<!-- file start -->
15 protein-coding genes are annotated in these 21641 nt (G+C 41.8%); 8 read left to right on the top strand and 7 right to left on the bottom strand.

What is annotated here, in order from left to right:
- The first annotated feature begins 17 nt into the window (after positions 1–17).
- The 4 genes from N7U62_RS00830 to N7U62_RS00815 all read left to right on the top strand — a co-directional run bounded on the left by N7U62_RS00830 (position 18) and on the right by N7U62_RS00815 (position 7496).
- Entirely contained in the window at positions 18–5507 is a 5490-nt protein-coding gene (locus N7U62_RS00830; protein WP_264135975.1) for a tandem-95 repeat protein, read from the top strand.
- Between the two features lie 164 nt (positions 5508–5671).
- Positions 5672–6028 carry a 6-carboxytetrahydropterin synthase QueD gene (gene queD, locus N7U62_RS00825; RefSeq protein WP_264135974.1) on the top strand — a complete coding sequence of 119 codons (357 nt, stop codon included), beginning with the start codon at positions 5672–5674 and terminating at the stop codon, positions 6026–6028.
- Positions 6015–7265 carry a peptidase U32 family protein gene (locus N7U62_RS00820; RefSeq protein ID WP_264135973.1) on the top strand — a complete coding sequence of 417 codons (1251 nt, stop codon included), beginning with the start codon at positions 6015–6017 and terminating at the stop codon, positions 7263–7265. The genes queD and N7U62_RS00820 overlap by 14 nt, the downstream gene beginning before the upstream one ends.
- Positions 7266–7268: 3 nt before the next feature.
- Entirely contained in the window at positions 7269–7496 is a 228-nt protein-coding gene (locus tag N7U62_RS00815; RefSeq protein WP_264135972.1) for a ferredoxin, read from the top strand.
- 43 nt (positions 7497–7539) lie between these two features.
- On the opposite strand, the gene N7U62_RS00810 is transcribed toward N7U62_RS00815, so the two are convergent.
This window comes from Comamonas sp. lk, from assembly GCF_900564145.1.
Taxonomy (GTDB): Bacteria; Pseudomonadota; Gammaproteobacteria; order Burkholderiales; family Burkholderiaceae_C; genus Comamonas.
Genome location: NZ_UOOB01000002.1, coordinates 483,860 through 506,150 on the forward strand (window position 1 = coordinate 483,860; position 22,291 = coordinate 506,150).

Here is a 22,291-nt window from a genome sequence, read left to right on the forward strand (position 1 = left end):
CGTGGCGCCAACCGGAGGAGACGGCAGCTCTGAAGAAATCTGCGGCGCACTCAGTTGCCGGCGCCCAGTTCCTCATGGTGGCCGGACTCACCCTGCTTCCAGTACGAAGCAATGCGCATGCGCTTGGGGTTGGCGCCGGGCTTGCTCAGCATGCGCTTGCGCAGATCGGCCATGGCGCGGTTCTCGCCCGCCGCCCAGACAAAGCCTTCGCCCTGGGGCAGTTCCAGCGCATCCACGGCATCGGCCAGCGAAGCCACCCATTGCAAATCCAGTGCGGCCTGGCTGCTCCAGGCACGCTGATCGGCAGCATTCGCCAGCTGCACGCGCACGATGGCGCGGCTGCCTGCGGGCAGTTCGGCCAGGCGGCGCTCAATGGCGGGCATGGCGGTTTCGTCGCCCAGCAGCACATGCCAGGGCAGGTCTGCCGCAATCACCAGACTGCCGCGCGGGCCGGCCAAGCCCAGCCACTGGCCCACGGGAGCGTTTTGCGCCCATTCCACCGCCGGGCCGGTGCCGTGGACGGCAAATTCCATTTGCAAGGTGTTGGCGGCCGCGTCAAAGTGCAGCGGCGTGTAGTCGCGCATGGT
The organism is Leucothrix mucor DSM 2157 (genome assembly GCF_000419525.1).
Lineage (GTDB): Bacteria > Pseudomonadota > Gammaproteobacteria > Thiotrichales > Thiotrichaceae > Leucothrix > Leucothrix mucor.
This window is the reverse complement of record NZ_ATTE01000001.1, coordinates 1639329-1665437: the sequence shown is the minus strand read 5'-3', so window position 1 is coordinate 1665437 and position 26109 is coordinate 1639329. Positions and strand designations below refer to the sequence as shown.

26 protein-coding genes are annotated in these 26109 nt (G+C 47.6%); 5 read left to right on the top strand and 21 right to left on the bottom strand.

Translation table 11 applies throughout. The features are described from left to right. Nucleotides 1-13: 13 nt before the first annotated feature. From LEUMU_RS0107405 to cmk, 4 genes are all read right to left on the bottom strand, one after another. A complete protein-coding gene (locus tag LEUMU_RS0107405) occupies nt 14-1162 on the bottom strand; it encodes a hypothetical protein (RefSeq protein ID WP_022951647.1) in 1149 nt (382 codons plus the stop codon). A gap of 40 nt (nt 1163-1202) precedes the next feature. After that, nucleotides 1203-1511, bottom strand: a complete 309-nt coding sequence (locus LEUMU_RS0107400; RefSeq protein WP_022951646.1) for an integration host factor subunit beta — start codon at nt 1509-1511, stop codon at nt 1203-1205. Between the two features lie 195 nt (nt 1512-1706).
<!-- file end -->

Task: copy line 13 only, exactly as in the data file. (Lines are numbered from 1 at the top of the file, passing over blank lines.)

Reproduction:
This window comes from Comamonas sp. lk, from assembly GCF_900564145.1.